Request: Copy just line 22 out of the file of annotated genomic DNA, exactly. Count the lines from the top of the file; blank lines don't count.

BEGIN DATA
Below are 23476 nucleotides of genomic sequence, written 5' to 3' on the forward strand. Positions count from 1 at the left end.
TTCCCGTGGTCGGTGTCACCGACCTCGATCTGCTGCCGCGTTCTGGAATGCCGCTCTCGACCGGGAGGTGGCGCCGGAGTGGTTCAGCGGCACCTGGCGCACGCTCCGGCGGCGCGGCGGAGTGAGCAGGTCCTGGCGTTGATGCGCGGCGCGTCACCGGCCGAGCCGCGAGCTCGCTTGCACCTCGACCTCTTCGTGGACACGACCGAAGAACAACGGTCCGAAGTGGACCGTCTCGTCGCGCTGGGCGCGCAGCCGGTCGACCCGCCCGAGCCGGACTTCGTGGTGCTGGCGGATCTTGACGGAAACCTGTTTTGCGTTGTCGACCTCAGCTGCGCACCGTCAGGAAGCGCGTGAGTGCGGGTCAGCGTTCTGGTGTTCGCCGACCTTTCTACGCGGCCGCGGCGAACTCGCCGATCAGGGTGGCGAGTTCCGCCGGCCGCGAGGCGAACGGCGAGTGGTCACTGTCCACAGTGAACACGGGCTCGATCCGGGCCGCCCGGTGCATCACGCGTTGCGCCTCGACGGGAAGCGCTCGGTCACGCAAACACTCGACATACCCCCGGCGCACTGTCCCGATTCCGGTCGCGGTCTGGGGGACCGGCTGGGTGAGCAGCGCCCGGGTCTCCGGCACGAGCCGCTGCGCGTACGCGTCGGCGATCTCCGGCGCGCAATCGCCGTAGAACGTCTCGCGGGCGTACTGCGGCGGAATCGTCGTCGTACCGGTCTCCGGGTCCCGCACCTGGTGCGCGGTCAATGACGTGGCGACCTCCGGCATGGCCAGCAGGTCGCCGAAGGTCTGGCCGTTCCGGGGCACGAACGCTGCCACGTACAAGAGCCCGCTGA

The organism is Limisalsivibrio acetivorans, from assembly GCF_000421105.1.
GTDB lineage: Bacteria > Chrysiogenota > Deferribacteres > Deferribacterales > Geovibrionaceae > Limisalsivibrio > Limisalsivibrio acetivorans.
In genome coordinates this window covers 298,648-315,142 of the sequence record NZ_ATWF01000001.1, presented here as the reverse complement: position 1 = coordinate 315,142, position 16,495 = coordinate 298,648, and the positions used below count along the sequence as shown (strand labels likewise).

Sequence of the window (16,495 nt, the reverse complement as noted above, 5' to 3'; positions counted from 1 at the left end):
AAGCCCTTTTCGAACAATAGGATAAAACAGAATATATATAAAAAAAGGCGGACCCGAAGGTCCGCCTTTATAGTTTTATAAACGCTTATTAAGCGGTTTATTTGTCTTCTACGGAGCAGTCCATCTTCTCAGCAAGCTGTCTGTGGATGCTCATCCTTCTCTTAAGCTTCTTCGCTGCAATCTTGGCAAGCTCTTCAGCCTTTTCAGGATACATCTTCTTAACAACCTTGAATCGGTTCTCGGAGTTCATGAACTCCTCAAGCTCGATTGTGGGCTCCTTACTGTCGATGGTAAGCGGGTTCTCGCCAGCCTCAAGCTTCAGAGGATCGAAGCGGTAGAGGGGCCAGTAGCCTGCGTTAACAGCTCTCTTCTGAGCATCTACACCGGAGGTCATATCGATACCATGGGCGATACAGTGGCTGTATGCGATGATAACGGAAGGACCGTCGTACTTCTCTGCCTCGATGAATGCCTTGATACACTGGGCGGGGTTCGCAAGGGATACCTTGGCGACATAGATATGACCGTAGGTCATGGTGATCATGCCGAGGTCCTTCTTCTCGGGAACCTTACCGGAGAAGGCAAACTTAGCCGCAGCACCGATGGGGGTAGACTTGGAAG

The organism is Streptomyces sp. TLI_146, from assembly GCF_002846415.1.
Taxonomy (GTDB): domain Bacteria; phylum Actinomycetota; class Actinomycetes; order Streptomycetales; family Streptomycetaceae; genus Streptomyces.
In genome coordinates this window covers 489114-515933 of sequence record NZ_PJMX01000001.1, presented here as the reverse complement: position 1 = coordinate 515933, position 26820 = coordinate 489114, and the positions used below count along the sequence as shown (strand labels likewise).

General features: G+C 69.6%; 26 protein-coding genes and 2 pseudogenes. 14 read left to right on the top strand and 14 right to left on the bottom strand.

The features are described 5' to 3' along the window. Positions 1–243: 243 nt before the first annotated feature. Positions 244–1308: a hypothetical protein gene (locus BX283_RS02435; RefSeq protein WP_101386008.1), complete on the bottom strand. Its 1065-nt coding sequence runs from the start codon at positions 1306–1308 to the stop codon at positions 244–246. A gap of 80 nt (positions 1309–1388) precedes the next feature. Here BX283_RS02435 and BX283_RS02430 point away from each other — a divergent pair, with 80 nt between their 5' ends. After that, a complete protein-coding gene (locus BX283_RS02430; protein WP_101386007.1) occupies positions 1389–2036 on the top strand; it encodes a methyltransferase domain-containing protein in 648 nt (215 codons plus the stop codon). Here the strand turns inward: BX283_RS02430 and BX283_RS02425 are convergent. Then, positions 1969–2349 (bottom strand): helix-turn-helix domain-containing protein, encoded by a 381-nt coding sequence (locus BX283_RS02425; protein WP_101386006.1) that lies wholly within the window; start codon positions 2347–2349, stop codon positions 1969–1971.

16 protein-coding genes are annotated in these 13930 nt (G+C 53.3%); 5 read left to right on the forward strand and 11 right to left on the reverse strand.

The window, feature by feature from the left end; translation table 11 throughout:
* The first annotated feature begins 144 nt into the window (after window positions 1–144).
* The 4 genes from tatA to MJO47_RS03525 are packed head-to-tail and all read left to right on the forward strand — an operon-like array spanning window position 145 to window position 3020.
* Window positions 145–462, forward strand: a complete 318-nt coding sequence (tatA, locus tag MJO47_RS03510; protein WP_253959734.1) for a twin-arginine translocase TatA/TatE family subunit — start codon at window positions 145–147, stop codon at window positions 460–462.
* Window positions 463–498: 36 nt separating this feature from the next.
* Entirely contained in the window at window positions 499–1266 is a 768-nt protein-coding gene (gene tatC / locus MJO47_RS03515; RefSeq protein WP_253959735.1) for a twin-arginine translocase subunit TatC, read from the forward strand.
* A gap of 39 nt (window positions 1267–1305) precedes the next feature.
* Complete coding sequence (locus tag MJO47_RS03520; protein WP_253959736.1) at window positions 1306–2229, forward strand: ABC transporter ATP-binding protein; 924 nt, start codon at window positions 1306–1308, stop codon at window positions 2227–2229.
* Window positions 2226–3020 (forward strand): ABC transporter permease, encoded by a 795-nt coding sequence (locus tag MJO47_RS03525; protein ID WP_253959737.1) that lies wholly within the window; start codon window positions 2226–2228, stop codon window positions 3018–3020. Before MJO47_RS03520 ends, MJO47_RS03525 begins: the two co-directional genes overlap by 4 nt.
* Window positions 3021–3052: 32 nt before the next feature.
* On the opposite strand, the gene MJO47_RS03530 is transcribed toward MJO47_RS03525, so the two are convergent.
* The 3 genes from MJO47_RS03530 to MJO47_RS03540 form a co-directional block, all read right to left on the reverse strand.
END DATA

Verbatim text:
* Window positions 2226–3020 (forward strand): ABC transporter permease, encoded by a 795-nt coding sequence (locus tag MJO47_RS03525; protein ID WP_253959737.1) that lies wholly within the window; start codon window positions 2226–2228, stop codon window positions 3018–3020. Before MJO47_RS03520 ends, MJO47_RS03525 begins: the two co-directional genes overlap by 4 nt.